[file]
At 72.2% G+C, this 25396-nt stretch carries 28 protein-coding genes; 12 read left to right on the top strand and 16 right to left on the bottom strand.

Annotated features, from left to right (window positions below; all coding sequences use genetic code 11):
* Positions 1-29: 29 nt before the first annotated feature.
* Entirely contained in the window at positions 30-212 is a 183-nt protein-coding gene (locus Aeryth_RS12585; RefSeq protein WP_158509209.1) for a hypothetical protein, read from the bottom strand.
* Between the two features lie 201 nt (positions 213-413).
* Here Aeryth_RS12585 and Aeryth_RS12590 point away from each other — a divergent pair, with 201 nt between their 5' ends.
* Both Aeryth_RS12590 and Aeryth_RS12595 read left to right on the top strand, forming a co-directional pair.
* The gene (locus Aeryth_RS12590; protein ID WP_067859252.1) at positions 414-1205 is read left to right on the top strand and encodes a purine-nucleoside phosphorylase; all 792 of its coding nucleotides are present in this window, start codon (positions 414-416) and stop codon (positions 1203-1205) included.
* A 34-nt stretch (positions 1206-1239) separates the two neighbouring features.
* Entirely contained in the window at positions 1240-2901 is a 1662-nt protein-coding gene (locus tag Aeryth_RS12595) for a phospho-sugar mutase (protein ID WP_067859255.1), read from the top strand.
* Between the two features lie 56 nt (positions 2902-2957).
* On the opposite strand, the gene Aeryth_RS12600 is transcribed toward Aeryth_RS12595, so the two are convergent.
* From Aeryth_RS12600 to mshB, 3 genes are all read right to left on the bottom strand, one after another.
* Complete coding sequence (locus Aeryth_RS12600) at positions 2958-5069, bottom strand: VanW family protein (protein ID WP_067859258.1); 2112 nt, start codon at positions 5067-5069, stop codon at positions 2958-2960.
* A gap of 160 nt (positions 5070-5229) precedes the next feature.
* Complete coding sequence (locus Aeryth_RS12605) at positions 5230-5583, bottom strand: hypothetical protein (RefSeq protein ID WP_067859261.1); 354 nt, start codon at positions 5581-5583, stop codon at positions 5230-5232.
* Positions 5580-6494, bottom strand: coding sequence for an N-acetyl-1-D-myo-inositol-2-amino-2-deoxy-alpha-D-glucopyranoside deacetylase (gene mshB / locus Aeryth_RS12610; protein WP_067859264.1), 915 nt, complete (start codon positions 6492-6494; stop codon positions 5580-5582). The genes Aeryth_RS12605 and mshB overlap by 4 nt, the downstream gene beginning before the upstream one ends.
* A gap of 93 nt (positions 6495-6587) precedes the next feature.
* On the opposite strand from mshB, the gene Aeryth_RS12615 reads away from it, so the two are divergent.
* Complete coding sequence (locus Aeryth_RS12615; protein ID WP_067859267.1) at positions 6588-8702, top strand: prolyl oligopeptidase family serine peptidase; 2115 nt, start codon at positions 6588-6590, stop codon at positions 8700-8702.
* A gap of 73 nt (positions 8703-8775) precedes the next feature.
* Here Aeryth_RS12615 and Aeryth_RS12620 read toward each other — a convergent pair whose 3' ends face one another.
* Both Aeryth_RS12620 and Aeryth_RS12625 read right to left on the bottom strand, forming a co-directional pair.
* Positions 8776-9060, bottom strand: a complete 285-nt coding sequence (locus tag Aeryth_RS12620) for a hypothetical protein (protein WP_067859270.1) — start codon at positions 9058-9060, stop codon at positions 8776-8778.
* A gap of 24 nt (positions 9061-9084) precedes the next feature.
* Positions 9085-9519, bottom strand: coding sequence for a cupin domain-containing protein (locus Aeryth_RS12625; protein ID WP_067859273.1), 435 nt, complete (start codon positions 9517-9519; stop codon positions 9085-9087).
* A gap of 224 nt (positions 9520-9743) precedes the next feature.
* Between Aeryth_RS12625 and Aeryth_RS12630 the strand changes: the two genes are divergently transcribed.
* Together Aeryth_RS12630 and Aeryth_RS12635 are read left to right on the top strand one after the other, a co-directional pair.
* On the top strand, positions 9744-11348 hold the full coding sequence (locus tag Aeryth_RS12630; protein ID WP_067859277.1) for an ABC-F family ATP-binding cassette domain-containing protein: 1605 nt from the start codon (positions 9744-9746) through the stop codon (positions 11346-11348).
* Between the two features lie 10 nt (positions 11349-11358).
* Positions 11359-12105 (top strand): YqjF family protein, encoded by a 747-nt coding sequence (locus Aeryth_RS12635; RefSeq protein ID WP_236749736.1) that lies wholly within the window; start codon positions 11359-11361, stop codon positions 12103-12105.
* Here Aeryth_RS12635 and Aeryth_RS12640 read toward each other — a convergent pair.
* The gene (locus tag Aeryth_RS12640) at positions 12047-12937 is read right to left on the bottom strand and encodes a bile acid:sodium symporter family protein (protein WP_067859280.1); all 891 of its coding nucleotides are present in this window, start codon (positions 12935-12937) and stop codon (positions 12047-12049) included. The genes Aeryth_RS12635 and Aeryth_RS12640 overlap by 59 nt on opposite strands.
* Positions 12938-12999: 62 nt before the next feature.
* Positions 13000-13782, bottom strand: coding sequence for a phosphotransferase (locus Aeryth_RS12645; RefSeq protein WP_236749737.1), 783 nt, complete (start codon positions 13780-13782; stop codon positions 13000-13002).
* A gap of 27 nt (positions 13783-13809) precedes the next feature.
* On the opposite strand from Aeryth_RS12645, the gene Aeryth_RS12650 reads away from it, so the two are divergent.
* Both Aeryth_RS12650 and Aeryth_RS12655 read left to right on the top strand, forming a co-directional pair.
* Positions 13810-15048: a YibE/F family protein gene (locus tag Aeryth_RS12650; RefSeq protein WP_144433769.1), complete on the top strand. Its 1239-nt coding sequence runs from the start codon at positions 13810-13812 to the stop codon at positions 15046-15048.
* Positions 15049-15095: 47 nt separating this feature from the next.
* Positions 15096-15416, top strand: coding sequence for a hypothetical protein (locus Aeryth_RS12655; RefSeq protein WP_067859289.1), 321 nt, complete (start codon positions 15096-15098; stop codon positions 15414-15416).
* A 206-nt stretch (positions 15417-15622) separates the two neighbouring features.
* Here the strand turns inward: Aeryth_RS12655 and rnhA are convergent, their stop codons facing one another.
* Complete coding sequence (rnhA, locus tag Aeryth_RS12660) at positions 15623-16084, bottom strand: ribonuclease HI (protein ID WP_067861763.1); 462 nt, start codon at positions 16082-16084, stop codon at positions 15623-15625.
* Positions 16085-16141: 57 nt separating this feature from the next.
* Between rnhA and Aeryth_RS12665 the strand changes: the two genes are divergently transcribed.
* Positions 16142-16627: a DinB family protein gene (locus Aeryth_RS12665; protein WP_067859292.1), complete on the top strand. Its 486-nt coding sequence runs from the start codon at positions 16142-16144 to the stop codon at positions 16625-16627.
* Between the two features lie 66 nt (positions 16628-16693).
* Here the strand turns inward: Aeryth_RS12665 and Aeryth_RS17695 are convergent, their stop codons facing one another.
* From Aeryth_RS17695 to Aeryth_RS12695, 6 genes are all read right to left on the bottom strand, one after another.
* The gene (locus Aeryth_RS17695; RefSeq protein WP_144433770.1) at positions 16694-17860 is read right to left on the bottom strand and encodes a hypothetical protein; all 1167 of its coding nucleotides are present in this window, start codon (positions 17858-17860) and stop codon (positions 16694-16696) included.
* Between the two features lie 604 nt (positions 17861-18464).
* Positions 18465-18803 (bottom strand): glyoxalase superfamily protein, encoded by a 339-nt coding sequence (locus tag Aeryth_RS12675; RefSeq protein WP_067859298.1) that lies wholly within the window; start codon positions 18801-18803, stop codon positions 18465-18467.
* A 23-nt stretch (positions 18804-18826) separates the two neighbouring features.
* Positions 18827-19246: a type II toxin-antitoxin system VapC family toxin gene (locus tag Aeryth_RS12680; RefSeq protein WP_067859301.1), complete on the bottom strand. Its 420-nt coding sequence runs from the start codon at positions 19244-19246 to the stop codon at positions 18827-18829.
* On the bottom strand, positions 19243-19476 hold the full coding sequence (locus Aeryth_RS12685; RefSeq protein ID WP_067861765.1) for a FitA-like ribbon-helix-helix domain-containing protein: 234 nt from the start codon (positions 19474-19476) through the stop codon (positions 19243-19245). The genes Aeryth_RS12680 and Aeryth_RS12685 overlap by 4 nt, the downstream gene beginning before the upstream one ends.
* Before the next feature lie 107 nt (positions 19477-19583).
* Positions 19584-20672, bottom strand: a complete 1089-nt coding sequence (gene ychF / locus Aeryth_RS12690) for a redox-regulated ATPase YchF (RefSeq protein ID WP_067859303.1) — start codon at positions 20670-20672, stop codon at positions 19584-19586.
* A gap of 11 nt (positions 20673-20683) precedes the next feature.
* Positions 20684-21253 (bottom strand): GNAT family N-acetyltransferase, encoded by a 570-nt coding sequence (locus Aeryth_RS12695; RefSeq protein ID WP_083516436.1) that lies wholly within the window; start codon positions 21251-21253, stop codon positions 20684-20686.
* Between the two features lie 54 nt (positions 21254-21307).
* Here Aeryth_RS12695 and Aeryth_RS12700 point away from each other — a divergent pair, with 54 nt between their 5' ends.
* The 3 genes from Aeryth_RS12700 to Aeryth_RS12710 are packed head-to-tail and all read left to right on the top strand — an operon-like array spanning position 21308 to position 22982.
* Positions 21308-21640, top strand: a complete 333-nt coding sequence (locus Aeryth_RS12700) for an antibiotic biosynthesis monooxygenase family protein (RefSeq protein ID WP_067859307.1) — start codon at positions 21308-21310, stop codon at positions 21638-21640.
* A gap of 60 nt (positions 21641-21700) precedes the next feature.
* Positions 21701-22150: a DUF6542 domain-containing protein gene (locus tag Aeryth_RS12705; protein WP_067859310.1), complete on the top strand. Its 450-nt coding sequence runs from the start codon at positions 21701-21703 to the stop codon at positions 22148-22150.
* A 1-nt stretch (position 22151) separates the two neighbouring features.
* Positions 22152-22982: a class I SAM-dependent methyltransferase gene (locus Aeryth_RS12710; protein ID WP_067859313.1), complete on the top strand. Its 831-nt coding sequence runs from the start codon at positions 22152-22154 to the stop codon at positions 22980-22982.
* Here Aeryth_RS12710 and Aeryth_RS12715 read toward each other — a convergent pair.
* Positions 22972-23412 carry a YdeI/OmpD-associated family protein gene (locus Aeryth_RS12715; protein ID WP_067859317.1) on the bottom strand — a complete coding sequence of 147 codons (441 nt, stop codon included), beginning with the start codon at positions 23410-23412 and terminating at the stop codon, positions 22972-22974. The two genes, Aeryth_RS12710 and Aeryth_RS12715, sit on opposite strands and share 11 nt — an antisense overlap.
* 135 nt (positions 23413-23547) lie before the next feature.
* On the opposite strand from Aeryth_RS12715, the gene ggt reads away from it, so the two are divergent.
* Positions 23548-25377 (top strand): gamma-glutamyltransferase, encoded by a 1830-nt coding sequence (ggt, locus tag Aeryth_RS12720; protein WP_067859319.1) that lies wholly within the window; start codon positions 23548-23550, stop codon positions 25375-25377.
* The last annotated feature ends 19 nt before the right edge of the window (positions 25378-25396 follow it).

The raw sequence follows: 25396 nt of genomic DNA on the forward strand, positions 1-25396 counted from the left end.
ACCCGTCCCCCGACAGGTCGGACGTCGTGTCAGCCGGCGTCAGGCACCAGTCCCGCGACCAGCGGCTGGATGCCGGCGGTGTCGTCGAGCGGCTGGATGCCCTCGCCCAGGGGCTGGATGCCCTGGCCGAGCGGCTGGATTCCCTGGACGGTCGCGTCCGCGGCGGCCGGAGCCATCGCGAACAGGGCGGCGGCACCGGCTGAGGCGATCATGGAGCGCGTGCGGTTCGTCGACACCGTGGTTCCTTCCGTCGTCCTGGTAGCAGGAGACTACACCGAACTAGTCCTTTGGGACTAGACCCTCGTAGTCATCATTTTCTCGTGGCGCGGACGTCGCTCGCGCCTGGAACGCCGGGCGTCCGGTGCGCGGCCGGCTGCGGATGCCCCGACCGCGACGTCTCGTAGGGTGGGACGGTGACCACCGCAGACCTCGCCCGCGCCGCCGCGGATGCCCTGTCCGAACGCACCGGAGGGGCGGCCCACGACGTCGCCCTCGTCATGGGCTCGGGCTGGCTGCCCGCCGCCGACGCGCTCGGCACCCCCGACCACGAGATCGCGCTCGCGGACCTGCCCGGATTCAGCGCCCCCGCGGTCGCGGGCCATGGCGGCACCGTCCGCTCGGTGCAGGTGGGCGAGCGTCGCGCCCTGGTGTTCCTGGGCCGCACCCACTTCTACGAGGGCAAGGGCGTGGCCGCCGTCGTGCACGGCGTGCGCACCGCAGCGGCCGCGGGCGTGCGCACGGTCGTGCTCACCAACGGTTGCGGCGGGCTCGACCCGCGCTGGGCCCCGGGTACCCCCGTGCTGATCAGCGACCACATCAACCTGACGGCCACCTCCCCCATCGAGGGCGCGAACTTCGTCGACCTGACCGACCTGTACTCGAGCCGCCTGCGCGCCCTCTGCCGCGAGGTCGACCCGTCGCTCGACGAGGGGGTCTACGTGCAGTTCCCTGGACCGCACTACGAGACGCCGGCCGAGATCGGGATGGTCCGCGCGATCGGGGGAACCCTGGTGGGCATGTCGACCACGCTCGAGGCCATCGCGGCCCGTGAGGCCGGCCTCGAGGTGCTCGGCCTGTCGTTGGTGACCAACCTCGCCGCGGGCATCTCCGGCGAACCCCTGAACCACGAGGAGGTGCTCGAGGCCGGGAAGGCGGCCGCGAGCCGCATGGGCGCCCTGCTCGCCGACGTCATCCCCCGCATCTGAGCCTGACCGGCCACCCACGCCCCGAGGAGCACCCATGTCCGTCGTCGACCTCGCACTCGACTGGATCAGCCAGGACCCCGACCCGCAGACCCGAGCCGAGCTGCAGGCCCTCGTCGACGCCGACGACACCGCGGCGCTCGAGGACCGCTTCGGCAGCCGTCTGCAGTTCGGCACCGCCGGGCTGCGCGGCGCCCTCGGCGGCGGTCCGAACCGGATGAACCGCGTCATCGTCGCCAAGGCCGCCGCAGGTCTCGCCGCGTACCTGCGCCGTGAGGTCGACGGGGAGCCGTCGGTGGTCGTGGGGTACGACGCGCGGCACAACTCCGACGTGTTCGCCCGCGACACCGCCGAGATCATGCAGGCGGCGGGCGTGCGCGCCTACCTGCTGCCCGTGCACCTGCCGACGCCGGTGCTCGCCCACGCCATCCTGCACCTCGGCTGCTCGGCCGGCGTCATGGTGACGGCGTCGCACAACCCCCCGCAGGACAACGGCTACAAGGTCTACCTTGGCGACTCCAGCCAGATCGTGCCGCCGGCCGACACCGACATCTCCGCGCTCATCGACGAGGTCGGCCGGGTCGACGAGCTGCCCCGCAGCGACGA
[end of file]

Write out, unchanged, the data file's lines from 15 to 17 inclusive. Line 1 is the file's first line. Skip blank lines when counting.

* A gap of 160 nt (positions 5070-5229) precedes the next feature.
* Complete coding sequence (locus Aeryth_RS12605) at positions 5230-5583, bottom strand: hypothetical protein (RefSeq protein ID WP_067859261.1); 354 nt, start codon at positions 5581-5583, stop codon at positions 5230-5232.
* Positions 5580-6494, bottom strand: coding sequence for an N-acetyl-1-D-myo-inositol-2-amino-2-deoxy-alpha-D-glucopyranoside deacetylase (gene mshB / locus Aeryth_RS12610; protein WP_067859264.1), 915 nt, complete (start codon positions 6492-6494; stop codon positions 5580-5582). The genes Aeryth_RS12605 and mshB overlap by 4 nt, the downstream gene beginning before the upstream one ends.